Commemorative 50p Brexit coin being launched on the day Britain leaves EU

Commemorative 50p Brexit coin being launched on the day Britain leaves EU

Commemorative 50p Brexit coin being launched on the day Britain leaves EU

Hammond is expected to make the announcement in his Budget speech later on Monday.

News host Colin Brazier made a subtle dig at Labour Shadow Secretary Rebecca Long-Bailey while discussing the Budget earlier today.

The Prime Minister praised the Budget, saying: "Austerity coming to an end isn't just about more money into our public services, it's about more money in people's pockets as well".

"When we first said it in the summer we suggested we might have to raise taxes, we would have to raise taxes, to fund part of that".

Philip Hammond announced changes to income tax from April which he said will mean a cut for 32 million people.

Mrs May was in the Norwegian capital for the Northern Future Forum summit of north European states and will later address the Nordic Council.

"We've now turned a corner and we are able to give Britain a bit of good news".

Former work and pensions secretary Yvette Cooper, who is now chair of the home affairs select committee, said: "People on £90-100k a year will get tax cut worth £860 in April, those on £125k will get £600 - far more than low-paid workers, at a time when child poverty is going up, benefits are being cut, vital council services are being cut, police are badly overstretched".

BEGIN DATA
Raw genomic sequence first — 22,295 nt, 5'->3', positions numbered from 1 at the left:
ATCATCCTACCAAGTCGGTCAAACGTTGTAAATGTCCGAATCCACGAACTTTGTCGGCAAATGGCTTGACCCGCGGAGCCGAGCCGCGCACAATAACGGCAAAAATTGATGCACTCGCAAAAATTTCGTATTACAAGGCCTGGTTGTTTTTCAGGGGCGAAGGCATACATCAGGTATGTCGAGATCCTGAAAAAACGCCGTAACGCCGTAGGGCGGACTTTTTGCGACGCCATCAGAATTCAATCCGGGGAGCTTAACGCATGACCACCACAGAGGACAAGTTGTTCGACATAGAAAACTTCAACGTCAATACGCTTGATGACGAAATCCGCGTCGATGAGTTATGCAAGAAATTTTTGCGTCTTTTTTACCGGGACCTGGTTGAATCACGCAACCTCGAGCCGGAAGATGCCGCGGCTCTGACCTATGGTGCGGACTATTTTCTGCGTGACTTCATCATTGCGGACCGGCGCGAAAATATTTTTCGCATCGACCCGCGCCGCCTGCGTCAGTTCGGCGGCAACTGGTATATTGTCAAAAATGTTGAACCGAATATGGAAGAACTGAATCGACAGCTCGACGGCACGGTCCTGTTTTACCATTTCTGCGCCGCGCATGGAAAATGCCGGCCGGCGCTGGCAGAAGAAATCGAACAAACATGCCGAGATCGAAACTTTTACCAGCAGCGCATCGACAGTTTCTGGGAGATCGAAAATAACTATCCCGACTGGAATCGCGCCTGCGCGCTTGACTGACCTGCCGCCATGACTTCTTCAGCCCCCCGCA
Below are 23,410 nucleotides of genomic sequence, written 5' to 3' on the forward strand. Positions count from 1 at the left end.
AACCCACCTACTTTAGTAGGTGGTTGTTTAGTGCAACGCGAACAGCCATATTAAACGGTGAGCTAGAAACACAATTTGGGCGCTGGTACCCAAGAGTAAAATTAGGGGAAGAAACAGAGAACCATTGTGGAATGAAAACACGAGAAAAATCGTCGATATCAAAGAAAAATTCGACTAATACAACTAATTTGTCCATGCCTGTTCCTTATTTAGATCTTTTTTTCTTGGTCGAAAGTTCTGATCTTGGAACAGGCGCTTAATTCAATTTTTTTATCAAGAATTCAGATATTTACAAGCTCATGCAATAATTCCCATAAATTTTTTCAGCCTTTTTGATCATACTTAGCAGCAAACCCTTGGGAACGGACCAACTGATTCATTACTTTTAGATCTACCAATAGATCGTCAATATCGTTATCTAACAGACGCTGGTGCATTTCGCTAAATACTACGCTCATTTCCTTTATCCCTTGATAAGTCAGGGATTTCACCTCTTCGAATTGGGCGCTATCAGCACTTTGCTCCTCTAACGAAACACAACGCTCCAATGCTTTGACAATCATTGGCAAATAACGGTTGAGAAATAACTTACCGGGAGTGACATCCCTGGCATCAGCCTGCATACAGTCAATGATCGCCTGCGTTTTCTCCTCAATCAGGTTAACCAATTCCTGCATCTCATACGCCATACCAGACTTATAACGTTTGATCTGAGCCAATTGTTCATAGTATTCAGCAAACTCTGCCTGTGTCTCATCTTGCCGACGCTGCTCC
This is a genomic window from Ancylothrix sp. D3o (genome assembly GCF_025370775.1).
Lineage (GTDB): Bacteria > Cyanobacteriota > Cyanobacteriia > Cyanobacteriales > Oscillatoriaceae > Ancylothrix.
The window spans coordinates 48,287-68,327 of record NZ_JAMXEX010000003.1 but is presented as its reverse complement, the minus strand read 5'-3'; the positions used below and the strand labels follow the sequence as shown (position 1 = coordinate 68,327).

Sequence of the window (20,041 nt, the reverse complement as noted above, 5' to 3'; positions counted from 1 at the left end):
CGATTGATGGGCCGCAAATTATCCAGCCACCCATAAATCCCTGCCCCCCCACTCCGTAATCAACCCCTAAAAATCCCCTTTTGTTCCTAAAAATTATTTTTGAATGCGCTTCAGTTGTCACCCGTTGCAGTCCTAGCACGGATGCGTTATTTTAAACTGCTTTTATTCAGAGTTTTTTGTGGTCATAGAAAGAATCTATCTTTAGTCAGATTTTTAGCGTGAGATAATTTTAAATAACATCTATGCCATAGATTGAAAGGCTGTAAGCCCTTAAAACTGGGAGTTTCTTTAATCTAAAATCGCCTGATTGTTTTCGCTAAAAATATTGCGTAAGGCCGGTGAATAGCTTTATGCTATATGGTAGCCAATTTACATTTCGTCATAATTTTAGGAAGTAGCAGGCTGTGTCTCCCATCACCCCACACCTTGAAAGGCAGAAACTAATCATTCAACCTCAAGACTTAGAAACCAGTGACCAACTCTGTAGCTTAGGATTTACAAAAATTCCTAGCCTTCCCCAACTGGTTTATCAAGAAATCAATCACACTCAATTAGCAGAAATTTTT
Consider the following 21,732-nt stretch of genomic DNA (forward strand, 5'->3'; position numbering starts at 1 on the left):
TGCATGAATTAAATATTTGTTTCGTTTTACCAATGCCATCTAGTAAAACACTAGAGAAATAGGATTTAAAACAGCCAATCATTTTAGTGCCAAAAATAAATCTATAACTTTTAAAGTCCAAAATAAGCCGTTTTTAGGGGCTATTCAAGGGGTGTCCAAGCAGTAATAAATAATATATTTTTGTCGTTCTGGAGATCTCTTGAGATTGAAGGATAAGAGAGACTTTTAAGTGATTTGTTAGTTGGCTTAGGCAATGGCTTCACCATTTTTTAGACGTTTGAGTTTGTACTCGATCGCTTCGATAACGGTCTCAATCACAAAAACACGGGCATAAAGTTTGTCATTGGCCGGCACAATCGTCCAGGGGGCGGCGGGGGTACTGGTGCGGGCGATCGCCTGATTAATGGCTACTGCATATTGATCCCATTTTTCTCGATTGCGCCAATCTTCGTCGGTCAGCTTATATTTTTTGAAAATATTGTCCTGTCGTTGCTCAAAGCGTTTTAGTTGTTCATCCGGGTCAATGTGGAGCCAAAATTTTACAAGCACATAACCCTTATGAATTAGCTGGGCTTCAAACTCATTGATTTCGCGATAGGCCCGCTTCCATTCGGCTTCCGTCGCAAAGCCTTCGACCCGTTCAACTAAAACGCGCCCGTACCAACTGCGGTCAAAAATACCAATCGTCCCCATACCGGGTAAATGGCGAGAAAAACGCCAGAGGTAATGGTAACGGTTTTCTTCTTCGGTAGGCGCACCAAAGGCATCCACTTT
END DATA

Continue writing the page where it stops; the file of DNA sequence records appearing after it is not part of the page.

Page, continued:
The shadow chancellor claimed Labour would make the top 5% "pay that bit more" and added: "We are not going to take funding away from people".

"At a time when the United Kingdom must pull out all the stops to attract inward investment with Brexit looming on the horizon, it beggars belief that a Conservative Chancellor should contemplate levying a brand new tax on companies that have already invested heavily in the United Kingdom, employ thousands of people and whose total tax contribution is very often overlooked", he said.

The two items above have prompted certain quarters in the Labour party to say that the ruling government is preparing for a general election to come next year, and that the moves above are to gather support from the public ahead of it.

Mr McDonnell later defended his decision to back Mr Hammond's income tax cuts.

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